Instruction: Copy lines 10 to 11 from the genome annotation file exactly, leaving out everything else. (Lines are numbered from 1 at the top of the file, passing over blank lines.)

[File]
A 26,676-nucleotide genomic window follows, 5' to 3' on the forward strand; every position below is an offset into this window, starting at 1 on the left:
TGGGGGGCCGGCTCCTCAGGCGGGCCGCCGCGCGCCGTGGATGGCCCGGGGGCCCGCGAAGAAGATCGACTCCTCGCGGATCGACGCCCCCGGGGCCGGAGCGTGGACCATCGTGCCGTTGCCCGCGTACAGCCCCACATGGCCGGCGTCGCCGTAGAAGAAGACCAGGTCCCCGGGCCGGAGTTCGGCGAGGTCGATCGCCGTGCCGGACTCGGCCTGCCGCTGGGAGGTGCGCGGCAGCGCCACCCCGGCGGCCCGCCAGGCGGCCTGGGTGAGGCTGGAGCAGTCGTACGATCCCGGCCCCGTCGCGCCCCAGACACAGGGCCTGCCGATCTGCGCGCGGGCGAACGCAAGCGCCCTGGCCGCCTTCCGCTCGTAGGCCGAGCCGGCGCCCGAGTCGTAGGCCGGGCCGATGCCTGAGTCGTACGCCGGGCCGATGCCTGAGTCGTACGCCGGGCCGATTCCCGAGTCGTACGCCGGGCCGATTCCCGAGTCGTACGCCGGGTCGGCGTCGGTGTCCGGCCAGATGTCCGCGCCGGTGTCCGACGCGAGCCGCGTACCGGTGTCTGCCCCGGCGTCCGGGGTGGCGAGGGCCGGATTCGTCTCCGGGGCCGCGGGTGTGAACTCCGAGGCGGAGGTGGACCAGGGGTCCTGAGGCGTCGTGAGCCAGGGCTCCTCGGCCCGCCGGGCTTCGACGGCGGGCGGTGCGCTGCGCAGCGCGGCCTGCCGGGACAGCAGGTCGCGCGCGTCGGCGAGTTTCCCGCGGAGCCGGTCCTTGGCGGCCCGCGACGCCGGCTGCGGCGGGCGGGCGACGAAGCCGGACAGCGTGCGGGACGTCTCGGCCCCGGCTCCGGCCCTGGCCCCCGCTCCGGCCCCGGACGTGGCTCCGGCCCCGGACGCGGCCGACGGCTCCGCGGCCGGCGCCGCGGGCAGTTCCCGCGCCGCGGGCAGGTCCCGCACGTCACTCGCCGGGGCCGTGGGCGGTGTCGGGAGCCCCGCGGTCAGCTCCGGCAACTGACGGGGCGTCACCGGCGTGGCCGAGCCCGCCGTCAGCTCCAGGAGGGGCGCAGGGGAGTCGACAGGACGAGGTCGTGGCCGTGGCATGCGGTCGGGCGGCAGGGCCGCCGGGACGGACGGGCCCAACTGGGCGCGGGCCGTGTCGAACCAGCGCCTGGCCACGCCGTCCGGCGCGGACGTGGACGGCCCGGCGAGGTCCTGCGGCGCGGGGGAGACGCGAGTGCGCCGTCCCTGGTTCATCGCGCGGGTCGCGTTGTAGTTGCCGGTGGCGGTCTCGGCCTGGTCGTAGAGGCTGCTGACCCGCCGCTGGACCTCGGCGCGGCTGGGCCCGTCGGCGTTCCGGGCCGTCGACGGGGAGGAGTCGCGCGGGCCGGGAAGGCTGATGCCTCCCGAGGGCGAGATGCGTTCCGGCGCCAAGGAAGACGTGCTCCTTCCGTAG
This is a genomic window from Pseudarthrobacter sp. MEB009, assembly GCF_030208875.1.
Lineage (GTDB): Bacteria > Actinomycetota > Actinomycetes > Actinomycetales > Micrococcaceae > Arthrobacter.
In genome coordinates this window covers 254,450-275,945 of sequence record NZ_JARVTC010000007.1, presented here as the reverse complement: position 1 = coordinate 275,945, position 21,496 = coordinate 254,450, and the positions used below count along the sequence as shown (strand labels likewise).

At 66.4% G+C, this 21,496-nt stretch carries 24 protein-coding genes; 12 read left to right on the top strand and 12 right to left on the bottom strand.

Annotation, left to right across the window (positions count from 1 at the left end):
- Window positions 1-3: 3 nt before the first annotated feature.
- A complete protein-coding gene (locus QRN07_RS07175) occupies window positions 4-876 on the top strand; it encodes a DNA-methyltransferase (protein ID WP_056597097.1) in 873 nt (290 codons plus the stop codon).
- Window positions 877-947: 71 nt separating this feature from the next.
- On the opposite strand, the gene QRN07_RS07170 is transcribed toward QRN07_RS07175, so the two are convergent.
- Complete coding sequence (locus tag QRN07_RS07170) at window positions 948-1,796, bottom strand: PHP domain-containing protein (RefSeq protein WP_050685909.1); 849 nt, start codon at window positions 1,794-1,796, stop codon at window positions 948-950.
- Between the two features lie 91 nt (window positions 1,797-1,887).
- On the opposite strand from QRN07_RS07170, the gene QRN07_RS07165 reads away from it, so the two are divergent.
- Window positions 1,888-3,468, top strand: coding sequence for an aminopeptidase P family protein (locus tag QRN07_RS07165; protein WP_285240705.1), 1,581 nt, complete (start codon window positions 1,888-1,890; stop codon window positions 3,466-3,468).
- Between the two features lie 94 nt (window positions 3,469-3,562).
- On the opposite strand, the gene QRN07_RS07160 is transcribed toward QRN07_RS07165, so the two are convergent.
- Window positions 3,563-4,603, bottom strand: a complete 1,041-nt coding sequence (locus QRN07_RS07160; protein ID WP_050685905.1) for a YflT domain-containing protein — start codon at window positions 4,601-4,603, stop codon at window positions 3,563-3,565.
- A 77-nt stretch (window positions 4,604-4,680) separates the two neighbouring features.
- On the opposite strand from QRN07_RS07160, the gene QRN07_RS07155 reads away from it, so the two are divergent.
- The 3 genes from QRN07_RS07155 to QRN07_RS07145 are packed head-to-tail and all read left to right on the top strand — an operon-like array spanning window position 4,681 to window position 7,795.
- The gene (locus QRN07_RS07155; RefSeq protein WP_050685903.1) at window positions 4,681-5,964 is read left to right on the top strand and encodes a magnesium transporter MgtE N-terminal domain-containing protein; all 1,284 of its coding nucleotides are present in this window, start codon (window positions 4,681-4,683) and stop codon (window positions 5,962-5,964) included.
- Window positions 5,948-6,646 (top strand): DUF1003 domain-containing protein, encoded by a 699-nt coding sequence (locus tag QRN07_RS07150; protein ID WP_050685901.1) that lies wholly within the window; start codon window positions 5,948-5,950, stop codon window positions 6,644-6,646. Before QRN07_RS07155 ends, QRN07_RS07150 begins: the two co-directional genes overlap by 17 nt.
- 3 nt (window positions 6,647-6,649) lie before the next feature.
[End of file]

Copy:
- Window positions 877-947: 71 nt separating this feature from the next.
- On the opposite strand, the gene QRN07_RS07170 is transcribed toward QRN07_RS07175, so the two are convergent.